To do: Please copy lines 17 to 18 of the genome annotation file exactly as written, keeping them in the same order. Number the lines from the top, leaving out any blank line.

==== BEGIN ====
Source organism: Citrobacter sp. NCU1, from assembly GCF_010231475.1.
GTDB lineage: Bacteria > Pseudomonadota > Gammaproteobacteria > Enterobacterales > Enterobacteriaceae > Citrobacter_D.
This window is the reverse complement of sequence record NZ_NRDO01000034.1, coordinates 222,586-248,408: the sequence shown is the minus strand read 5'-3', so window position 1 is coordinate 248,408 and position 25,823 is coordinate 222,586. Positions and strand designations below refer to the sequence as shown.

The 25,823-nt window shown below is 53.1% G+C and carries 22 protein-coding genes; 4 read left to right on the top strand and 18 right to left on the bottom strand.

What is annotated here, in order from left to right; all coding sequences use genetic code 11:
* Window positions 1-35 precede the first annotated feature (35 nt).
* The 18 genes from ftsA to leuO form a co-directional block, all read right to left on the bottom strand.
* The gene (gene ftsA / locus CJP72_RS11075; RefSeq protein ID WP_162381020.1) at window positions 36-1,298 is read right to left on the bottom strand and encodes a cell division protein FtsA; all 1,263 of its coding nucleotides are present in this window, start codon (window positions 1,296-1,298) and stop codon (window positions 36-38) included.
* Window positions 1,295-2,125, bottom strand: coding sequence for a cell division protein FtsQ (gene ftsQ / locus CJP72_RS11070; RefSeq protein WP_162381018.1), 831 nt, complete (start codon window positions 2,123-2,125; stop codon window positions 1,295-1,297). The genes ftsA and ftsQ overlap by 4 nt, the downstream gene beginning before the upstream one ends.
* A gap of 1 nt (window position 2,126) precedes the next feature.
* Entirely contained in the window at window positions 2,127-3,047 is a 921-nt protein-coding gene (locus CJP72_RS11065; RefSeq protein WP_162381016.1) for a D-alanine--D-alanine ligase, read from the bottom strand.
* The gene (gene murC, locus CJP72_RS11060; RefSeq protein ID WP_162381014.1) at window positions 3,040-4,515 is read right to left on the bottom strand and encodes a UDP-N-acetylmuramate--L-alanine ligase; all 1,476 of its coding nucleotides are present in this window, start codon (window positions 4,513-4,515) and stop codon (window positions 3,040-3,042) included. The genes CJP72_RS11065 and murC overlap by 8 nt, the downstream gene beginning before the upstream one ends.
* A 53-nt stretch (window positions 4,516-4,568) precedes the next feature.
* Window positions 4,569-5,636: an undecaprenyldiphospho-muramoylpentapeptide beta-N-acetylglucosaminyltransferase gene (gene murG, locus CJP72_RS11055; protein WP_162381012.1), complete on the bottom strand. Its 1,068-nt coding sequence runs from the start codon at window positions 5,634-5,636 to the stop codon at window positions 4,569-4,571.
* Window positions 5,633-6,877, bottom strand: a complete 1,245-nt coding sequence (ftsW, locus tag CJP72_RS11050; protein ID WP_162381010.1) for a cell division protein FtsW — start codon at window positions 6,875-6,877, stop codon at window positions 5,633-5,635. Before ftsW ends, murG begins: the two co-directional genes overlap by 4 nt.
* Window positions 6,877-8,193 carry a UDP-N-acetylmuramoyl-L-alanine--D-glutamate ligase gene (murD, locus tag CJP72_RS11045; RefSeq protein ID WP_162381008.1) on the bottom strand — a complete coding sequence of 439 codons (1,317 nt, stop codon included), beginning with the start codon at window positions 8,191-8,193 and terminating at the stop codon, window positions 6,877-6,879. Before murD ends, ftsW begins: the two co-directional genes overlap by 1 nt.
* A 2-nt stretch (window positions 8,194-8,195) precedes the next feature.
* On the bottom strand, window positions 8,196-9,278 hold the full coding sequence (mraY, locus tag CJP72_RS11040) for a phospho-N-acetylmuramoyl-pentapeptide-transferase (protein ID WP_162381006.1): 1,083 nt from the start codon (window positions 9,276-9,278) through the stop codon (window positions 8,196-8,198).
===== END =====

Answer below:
* A 2-nt stretch (window positions 8,194-8,195) precedes the next feature.
* On the bottom strand, window positions 8,196-9,278 hold the full coding sequence (mraY, locus tag CJP72_RS11040) for a phospho-N-acetylmuramoyl-pentapeptide-transferase (protein ID WP_162381006.1): 1,083 nt from the start codon (window positions 9,276-9,278) through the stop codon (window positions 8,196-8,198).